The Grease Prophet has no art. They are mysterious people, divine spellcasters who forsook their holy magic for mastery over technology. They are able to make steam powers from essentially nothing, use constructor magic and even turn themselves into constructs. As yet, only four are known to exist - two on Nedderpik, one on Durgan-lok and one stowed away on Haven. All four are dwarves, and it's believed that the coglings may have a few of their own. Each of the four known ones used to be a druid that got interested in technology in secret, and grease prophets resemble druids of machinery. However, they lose their ability to cast divine spells entirely - that power is now used only to create spontaneous steam powers from scrap. All of the old gods reject them, and only Dotrak finds them worthy, though they see Dotrak as just one name for the mystical aspects of technology as a whole. They get a d8 HD, and must be Neutral in some way, as well as having 8 ranks of Knowledge (nature), 5 of Knowledge (religion) and 8 of Knowledge (steam engines). They must also have the Craft Steam Gear feat and the ability to cast at least 3rd level divine spells. Their class skills are Concentration, Craft, Handle Animal, Heal, Knowledge (mechs), Knowledge (steam engines), Listen, Mech Pilot, Profession, Spot and Survival. They gain proficiency with all steam weapons and armor, and may use any steam power weapons with full proficiency.

Grease Prophets can no longer cast divine spells or use any spellcasting-related class abilities, but need to track spell slots anyway, and gain caster levels every time they level up. This is because their spell levels fuel their spontaneous steam powers. They decide what they want to make, then sacrifice a spell slot to make it. They can use as many power components as the spell slot they sacrificed has levels, and it lasts for (Grease Prophet level) rounds. To regain spell levels each day, you need to spend an hour meditating on technology, but you get them back without the usual divine caster Wis check. You still need shit to make your powers out of, but on any Colossal or larger steam mech you are assumed to have anything you'd need. Otherwise, it's a DC 15 Search check on smaller mechs, so you should probably carry random machinery. Only the creator can use these spontaneous powers - they stop working for anyone else and crumble to scrap, and they can't be combined with other devices by any means. Creating one is the same sort of action as casting a spell. Also, if you had cleric levels and the Engine or Knowledge domains, you may still cast domain spells, but do not gain any new ones as you level. You can, however, trade your domain slots to create steam powers, as above.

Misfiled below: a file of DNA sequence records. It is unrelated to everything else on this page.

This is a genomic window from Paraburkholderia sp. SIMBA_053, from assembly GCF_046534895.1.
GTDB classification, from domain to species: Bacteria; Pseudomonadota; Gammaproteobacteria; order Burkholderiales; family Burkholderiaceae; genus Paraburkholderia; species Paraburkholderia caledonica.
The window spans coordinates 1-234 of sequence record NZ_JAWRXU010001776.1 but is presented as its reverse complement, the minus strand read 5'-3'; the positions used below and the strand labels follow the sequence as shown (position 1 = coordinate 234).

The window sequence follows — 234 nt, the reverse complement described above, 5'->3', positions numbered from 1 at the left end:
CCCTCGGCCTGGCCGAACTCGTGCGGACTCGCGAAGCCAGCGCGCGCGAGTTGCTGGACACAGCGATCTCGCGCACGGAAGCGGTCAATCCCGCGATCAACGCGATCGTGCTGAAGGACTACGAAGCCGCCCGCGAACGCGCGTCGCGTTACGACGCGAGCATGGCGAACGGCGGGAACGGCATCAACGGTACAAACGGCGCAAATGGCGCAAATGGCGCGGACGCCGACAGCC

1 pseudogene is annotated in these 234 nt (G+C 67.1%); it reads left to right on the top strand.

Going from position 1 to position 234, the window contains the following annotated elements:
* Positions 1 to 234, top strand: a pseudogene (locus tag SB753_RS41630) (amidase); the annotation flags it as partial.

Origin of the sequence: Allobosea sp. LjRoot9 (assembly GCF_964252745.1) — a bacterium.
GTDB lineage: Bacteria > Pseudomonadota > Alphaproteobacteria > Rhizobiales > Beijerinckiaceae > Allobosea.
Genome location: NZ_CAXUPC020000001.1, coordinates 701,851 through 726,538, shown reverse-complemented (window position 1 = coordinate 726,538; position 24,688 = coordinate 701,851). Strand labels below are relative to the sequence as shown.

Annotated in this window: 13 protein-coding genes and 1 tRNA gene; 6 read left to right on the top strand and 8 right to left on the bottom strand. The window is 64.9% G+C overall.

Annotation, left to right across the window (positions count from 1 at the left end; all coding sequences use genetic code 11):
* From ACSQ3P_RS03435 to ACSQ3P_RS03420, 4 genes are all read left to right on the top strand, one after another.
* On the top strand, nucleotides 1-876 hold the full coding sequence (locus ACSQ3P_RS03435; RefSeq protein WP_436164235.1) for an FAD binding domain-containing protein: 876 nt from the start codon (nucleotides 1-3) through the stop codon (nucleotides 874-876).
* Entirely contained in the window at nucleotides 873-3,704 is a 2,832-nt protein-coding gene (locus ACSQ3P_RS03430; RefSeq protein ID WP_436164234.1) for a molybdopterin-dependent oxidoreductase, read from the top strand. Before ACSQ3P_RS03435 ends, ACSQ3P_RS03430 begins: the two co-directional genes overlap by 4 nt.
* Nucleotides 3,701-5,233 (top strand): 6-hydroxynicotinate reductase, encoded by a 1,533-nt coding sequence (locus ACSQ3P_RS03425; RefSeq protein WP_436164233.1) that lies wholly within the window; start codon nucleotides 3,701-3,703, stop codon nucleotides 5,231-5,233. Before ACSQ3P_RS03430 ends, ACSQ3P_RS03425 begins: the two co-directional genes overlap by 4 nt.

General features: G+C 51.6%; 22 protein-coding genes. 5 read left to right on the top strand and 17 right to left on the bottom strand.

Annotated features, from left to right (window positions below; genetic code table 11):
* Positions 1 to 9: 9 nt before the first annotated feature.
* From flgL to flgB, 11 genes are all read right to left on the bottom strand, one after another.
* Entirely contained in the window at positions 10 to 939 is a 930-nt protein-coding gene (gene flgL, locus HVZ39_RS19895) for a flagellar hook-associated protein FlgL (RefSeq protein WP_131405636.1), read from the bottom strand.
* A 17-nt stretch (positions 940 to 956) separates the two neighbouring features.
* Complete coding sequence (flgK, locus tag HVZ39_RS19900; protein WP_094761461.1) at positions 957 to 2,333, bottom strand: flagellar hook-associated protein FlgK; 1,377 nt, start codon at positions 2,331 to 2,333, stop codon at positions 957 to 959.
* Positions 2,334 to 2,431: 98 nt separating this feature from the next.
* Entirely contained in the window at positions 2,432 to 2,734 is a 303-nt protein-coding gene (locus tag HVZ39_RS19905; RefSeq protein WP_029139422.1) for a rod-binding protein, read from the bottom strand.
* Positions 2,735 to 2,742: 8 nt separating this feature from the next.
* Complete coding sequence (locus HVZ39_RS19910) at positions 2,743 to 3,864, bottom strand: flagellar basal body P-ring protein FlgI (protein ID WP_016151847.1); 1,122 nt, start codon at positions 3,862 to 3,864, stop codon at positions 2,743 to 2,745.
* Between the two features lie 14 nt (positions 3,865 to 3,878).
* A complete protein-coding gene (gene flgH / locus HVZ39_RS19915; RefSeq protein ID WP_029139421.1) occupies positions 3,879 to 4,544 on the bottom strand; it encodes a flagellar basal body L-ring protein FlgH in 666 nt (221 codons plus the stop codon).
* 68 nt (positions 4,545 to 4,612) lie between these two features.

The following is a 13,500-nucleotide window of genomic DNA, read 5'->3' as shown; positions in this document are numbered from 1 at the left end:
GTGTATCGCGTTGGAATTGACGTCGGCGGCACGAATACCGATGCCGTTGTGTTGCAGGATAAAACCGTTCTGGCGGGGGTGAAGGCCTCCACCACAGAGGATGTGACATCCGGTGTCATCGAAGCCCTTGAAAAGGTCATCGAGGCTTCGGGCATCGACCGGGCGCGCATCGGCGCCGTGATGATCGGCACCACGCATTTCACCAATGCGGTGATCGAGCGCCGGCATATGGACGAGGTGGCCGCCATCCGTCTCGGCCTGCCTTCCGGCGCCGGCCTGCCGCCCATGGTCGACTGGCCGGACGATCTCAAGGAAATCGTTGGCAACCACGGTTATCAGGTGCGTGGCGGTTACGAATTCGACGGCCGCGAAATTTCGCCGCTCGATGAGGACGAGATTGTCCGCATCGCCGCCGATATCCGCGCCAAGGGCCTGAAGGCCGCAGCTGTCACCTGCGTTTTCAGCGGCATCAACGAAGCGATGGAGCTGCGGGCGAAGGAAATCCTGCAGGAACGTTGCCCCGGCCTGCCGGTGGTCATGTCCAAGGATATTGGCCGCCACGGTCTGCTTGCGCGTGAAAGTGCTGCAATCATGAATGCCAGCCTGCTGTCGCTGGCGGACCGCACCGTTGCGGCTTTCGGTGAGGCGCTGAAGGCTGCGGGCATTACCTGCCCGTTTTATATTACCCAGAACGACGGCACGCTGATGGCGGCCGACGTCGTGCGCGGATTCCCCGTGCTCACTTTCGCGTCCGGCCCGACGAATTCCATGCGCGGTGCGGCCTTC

Grease Prophets may use Handle Animal on constructs and clockwork devices, just as clockwork rangers do. If you have the Animal Companion class feature, however, you are limited to dire rats, grease lizards, Medium or Large monstrous centipedes, Medium monstrous spiders, and Small or Medium vipers. Any other companions leave immediately, but familiars do not. However, for Animal Companions that qualify, add the Grease Prophet class levels to those of the original class to determine the companion's abilities. Further, Grease Prophets add their class level to all Knowledge (mechs) or (steam engines) checks starting at level 2. Also at level 2, they may use Sludgestep, which is identical to the druid Trackless Step ability, except it works only in gear forests, engine rooms and other highly steam-driven areas. Also, they get the Gearstride feat free, even if they don't meet the prereqs.

Starting at level 3, a Grease Prophet can use Clockwork Shell and take on the form of any Small or Medium steam or clockwork construct once per day, as per the polymorph spell, except it lasts (Grease Prophet levels) hours or until willingly ended, and doesn't provoke AoOs. You must be familiar with the form you take on, and while in that form, can speak only Mekanik, the native language of the tik'tok race. You also can't use your other Grease Prophet powers. Your HD cannot exceed your Grease Prophet level. At level 4, you may become a Large construct, a Tiny one at 5, and a Huge one at 8. At level 6 you can transform twice a day, and at 9 you can transform three times. At level 10, you can become a Gargantuan construct...or a mech, as long as you obey all other limits of the power. If becomign a mech, you instead cannot have PU that exceed your level. You also count as one member of your own crew but take up no space aboard yourself. You can see as if you had an optical orb/imagemaker combo in a location of your choice and can hear anything inside your hull or within 50 feet of you. When you return to your natural form, you take damage proportional to any damage you suffered as a mech, but will heal normally (though more exotic crit effects may take magical healing). Anyone inside you when you turn back is automatically put on the ground harmlessly where you were standing as a mech. Anyway! At level 4, a Grease Prophet automatically passes any Reflex save to avoid gear forest hazards. At level 7, you may sacrifice two spell slots at once to create a larger device that uses components equal to the total levels sacrificed.